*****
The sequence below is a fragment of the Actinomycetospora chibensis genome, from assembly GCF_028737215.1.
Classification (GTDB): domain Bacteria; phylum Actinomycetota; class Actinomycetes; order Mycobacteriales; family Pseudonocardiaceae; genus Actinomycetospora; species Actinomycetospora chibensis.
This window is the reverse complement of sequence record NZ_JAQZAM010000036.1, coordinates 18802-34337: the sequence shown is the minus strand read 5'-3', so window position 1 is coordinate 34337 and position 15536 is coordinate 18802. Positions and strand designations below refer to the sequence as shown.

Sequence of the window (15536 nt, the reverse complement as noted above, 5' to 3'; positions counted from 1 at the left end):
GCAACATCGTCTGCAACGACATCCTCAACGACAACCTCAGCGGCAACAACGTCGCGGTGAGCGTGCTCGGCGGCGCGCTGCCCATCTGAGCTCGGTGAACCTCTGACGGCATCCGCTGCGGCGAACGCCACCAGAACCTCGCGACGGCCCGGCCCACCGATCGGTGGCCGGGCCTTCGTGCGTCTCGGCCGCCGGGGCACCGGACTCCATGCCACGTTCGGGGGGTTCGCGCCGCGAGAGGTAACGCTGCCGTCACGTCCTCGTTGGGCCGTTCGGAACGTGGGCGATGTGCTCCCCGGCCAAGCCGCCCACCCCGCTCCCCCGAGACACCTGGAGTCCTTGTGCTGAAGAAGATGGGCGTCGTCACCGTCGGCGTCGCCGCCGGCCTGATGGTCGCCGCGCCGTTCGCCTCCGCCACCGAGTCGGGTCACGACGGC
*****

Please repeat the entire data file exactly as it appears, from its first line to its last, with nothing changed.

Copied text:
The sequence below is a fragment of the Actinomycetospora chibensis genome, from assembly GCF_028737215.1.
Classification (GTDB): domain Bacteria; phylum Actinomycetota; class Actinomycetes; order Mycobacteriales; family Pseudonocardiaceae; genus Actinomycetospora; species Actinomycetospora chibensis.
This window is the reverse complement of sequence record NZ_JAQZAM010000036.1, coordinates 18802-34337: the sequence shown is the minus strand read 5'-3', so window position 1 is coordinate 34337 and position 15536 is coordinate 18802. Positions and strand designations below refer to the sequence as shown.

Sequence of the window (15536 nt, the reverse complement as noted above, 5' to 3'; positions counted from 1 at the left end):
GCAACATCGTCTGCAACGACATCCTCAACGACAACCTCAGCGGCAACAACGTCGCGGTGAGCGTGCTCGGCGGCGCGCTGCCCATCTGAGCTCGGTGAACCTCTGACGGCATCCGCTGCGGCGAACGCCACCAGAACCTCGCGACGGCCCGGCCCACCGATCGGTGGCCGGGCCTTCGTGCGTCTCGGCCGCCGGGGCACCGGACTCCATGCCACGTTCGGGGGGTTCGCGCCGCGAGAGGTAACGCTGCCGTCACGTCCTCGTTGGGCCGTTCGGAACGTGGGCGATGTGCTCCCCGGCCAAGCCGCCCACCCCGCTCCCCCGAGACACCTGGAGTCCTTGTGCTGAAGAAGATGGGCGTCGTCACCGTCGGCGTCGCCGCCGGCCTGATGGTCGCCGCGCCGTTCGCCTCCGCCACCGAGTCGGGTCACGACGGC